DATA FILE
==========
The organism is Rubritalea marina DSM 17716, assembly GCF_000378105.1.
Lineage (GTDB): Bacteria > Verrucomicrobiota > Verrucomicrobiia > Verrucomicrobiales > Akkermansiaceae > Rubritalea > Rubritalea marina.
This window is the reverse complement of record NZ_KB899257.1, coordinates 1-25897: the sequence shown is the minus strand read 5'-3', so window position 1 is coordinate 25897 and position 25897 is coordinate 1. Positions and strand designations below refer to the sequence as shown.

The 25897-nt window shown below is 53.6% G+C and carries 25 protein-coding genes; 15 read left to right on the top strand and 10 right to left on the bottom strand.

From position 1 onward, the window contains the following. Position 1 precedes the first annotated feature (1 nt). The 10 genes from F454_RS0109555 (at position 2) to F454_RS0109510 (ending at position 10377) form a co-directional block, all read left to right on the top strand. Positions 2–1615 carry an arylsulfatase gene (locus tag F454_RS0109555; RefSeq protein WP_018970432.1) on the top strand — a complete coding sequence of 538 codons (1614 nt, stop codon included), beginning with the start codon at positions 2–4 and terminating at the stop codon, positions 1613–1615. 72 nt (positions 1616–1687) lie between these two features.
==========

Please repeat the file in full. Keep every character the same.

The organism is Rubritalea marina DSM 17716, assembly GCF_000378105.1.
Lineage (GTDB): Bacteria > Verrucomicrobiota > Verrucomicrobiia > Verrucomicrobiales > Akkermansiaceae > Rubritalea > Rubritalea marina.
This window is the reverse complement of record NZ_KB899257.1, coordinates 1-25897: the sequence shown is the minus strand read 5'-3', so window position 1 is coordinate 25897 and position 25897 is coordinate 1. Positions and strand designations below refer to the sequence as shown.

The 25897-nt window shown below is 53.6% G+C and carries 25 protein-coding genes; 15 read left to right on the top strand and 10 right to left on the bottom strand.

From position 1 onward, the window contains the following. Position 1 precedes the first annotated feature (1 nt). The 10 genes from F454_RS0109555 (at position 2) to F454_RS0109510 (ending at position 10377) form a co-directional block, all read left to right on the top strand. Positions 2–1615 carry an arylsulfatase gene (locus tag F454_RS0109555; RefSeq protein WP_018970432.1) on the top strand — a complete coding sequence of 538 codons (1614 nt, stop codon included), beginning with the start codon at positions 2–4 and terminating at the stop codon, positions 1613–1615. 72 nt (positions 1616–1687) lie between these two features.